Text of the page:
December 2021 Newsletter

Topics of Interest for Readers

All Readers
Read about the 2022-2023 Academic Year Application process. Applications will continue to be accepted until all spots are filled!
Read about Christel House Watanabe Manual High School and their 3D printed hall pass design challenge!
Hear about an e4usa alum's experiences in his first semester of undergrad at UMD: College Park! 
Read about an e4usa classroom's experiences made possible by their university liaison at Duke University!
Applications for 2022-2023 Academic Year Open!
What is e4usa? Hear from students and see their engineering design solutions being created in the classroom for their communities!
The national e4usa team is pleased to announce that it is accepting high school applications for participation in the 2022-23 academic year. Please note that in order to apply, an application must be submitted by the high school teacher who is likely to teach this course, as well as an appropriate high school administrator who would likely provide support for this course. A link to these applications can be found by clicking here for teachers and here for administrators. Applications will continue to be accepted until all spots are filled; please note that final selection will be conditional on receipt of Institutional Review Board approval within each school or school district.
"e4usa has found a way to make engineering more engaging and practical to high school students. If this continues, then the world may have more engineers, which in turn can lead to greater innovation in our community."

-John Papagiannopoulos
e4usa Alum, Richard Montgomery High School (Rockville, MD)
University of Maryland: College Park, Computer Engineering Major

e4usa Design Challenge: 3D Printed Hall Passes

Christel House Watanabe High School, Indianapolis, IN
For the last four weeks, e4usa students at Christel House Watanabe High School, an Indiana charter school, have been using the school staff as their clients and have gone through a design challenge where they were tasked to create from scratch a 3D printed pass to use throughout our K-12 school. The staff voted on these throughout the week; the winning group, pictured above, received $100. Following completion of voting, the class is taking orders and turning our 3D Printing lab into a mass production facility and fulfilling the teachers orders. Teachers may request any of the designs presented as options, not just the winning design. Each group went through a process...Brainstorming and ideation on the large pad, isometric drawings with measurements of their idea, CAD drawings of their designs, multiple prototypes that were stress-tested, and finally the finished product.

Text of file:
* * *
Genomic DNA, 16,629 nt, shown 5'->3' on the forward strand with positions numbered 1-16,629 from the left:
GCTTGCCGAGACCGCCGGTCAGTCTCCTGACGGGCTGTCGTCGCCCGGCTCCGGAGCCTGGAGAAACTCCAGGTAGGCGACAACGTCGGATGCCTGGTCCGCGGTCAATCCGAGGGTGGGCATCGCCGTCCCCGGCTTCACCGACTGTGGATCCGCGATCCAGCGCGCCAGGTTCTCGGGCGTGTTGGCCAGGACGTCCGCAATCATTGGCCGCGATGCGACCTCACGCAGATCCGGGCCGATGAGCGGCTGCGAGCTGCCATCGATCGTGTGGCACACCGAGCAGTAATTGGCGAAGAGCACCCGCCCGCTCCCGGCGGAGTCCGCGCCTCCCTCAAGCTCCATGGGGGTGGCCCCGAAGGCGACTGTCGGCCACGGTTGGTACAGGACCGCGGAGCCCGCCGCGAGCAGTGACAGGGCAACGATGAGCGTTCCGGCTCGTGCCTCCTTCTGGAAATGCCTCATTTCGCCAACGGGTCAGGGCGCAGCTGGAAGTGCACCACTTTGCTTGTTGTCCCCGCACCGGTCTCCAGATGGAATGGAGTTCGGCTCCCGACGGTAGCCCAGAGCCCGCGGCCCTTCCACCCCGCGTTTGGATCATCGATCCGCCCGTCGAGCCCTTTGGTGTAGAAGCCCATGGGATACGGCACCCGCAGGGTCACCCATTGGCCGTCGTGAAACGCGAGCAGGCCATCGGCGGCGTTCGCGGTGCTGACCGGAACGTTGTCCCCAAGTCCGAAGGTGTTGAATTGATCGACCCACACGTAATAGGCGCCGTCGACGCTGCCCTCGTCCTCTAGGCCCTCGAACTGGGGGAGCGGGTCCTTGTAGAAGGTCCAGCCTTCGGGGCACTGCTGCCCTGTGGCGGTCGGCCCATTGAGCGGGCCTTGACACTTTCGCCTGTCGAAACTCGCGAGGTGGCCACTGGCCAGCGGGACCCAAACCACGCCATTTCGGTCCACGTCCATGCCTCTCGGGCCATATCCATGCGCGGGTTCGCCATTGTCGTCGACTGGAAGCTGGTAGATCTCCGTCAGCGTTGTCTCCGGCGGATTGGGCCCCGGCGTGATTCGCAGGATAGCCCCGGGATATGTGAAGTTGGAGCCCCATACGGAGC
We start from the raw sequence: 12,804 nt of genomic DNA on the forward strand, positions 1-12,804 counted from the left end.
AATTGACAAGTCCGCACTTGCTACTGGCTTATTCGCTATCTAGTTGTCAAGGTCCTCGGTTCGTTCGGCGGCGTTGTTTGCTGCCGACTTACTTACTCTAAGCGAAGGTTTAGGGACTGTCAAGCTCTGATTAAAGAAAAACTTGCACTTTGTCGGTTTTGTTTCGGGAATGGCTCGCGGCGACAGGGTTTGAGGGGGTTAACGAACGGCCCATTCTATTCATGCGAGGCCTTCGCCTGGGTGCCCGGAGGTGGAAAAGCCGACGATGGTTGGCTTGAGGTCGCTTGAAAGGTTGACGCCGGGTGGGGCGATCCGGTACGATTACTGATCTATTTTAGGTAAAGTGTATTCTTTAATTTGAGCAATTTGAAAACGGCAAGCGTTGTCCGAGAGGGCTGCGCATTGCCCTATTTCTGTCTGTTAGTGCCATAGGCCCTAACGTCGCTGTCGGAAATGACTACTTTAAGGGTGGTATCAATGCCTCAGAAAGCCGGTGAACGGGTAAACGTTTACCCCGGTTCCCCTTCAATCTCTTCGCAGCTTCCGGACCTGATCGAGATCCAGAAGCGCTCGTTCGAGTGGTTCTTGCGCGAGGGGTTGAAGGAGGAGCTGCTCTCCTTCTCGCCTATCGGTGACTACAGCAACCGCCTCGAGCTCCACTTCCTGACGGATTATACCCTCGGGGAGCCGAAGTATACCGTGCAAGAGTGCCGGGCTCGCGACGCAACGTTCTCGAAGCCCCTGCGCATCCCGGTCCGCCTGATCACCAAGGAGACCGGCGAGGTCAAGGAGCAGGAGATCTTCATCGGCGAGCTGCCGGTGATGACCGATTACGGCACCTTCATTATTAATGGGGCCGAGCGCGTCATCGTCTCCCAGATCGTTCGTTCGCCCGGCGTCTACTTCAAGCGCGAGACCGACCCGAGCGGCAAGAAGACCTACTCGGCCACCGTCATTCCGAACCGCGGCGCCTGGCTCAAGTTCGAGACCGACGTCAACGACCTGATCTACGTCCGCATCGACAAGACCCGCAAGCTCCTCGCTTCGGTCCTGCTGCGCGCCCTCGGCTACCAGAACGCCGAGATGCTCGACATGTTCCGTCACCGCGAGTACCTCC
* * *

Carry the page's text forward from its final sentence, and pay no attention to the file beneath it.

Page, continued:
e4usa teacher Scott Dooley and e4usa University Liaison Dr. John Somers have been working closely all semester. Dr. Somers was present during the brainstorming/ideation phase and continues to be in frequent contact with and supporting team member for the e4usa classroom. 
Hear from an e4usa Alum at UMD College Park!
Name: John Papagiannopoulos
e4usa High School: Richard Montgomery High School
College: University of Maryland: College Park
Intended major: Computer Engineering

What about your perspective of engineering changed with your e4usa course? 
e4usa helped me understand that there is a process, and that not every design will work on the first attempt, and that's okay. The e4usa course was definitely challenging at times, but when you finally complete a task that you have been working towards, it is a very satisfying and rewarding feeling. The questions that follow are then: what now? How can I improve this design?

How did your e4usa course help set you up for success in your current college courses as an individual? 
Despite being virtual, e4usa definitely emphasized the importance of working on a team, and the value it can bring to a project. When done right, working in teams with subdivisions can be very productive, [as] opposed to just doing everything by yourself. This has definitely held true in most of my classes, particularly ENES100. The team “keeps you in gear” and ensures that the project gets delivered.
Read More from John!

e4usa Teacher Meets Duke University Liaison

e4usa teacher Doug Roberson was able to visit his university liaison at Duke’s SMIF (Shared Materials Instrumentation Facility) group. Students were able to see the large microscopes over live stream. Mr. Roberson visited Duke in person, delivering samples for the lab to scan with the Scanning Electron Microscope (SEM), and then the students received the SEM images of their samples. One of these SEM images included above, of a Snickers bar. Other scans included spaghetti, bark, and crayon.

Pictured Above:
  • Doug Roberson (e4usa teacher at Oxford Preparatory Academy, a North Carolina Charter School) and Dr. Holly Leddy (e4usa University Liaison at Duke University) with the Scanning Electron Microscope used
  • Image scanned by Scanning Electron Microscope of a Snickers bar for e4usa classroom
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We welcome all schools to learn more about this effort by visiting our website and signing up for our newsletter here. As always, we appreciate any feedback or suggestions you may have for our newsletter. Look for us on social media platforms with the hashtag #e4usa.
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Copyright © 2021 University of Maryland Engineering For Us All (e4usa), All rights reserved.

Engineering for US All (e4usa) is supported by the National Science Foundation under NSF Award Number 1849430. Any opinions, findings, conclusions or recommendations expressed in this material are those of the author(s) and do not necessarily reflect those of the National Science Foundation and the National Academy of Engineering.

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